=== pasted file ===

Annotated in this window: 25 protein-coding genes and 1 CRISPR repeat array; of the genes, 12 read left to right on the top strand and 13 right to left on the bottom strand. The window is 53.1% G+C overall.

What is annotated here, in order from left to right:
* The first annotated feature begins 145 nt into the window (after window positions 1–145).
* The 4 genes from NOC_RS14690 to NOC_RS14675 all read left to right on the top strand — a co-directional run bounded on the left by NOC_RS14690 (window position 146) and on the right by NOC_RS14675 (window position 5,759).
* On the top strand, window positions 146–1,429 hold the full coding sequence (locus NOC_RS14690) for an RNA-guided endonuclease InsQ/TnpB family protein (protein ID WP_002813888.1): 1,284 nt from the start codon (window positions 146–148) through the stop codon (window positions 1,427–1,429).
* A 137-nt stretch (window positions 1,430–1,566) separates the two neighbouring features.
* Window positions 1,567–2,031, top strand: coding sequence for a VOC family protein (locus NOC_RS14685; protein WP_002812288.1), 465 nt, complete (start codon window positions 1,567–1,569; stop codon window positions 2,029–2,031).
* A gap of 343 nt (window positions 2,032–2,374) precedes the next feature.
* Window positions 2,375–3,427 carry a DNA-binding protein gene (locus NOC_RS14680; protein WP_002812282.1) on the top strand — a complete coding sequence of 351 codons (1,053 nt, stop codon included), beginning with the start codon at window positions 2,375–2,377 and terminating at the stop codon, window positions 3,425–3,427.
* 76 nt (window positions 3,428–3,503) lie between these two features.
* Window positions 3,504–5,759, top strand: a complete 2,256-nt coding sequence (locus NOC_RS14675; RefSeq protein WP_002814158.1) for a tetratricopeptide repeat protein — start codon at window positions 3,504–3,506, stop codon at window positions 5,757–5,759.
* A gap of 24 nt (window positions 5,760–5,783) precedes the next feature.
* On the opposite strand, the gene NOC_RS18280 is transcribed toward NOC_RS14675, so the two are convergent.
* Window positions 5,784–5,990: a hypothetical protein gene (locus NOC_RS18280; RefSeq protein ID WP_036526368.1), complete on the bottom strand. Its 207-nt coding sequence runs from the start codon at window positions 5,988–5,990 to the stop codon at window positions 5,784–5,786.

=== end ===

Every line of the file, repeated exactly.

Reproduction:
Annotated in this window: 25 protein-coding genes and 1 CRISPR repeat array; of the genes, 12 read left to right on the top strand and 13 right to left on the bottom strand. The window is 53.1% G+C overall.

What is annotated here, in order from left to right:
* The first annotated feature begins 145 nt into the window (after window positions 1–145).
* The 4 genes from NOC_RS14690 to NOC_RS14675 all read left to right on the top strand — a co-directional run bounded on the left by NOC_RS14690 (window position 146) and on the right by NOC_RS14675 (window position 5,759).
* On the top strand, window positions 146–1,429 hold the full coding sequence (locus NOC_RS14690) for an RNA-guided endonuclease InsQ/TnpB family protein (protein ID WP_002813888.1): 1,284 nt from the start codon (window positions 146–148) through the stop codon (window positions 1,427–1,429).
* A 137-nt stretch (window positions 1,430–1,566) separates the two neighbouring features.
* Window positions 1,567–2,031, top strand: coding sequence for a VOC family protein (locus NOC_RS14685; protein WP_002812288.1), 465 nt, complete (start codon window positions 1,567–1,569; stop codon window positions 2,029–2,031).
* A gap of 343 nt (window positions 2,032–2,374) precedes the next feature.
* Window positions 2,375–3,427 carry a DNA-binding protein gene (locus NOC_RS14680; protein WP_002812282.1) on the top strand — a complete coding sequence of 351 codons (1,053 nt, stop codon included), beginning with the start codon at window positions 2,375–2,377 and terminating at the stop codon, window positions 3,425–3,427.
* 76 nt (window positions 3,428–3,503) lie between these two features.
* Window positions 3,504–5,759, top strand: a complete 2,256-nt coding sequence (locus NOC_RS14675; RefSeq protein WP_002814158.1) for a tetratricopeptide repeat protein — start codon at window positions 3,504–3,506, stop codon at window positions 5,757–5,759.
* A gap of 24 nt (window positions 5,760–5,783) precedes the next feature.
* On the opposite strand, the gene NOC_RS18280 is transcribed toward NOC_RS14675, so the two are convergent.
* Window positions 5,784–5,990: a hypothetical protein gene (locus NOC_RS18280; RefSeq protein ID WP_036526368.1), complete on the bottom strand. Its 207-nt coding sequence runs from the start codon at window positions 5,988–5,990 to the stop codon at window positions 5,784–5,786.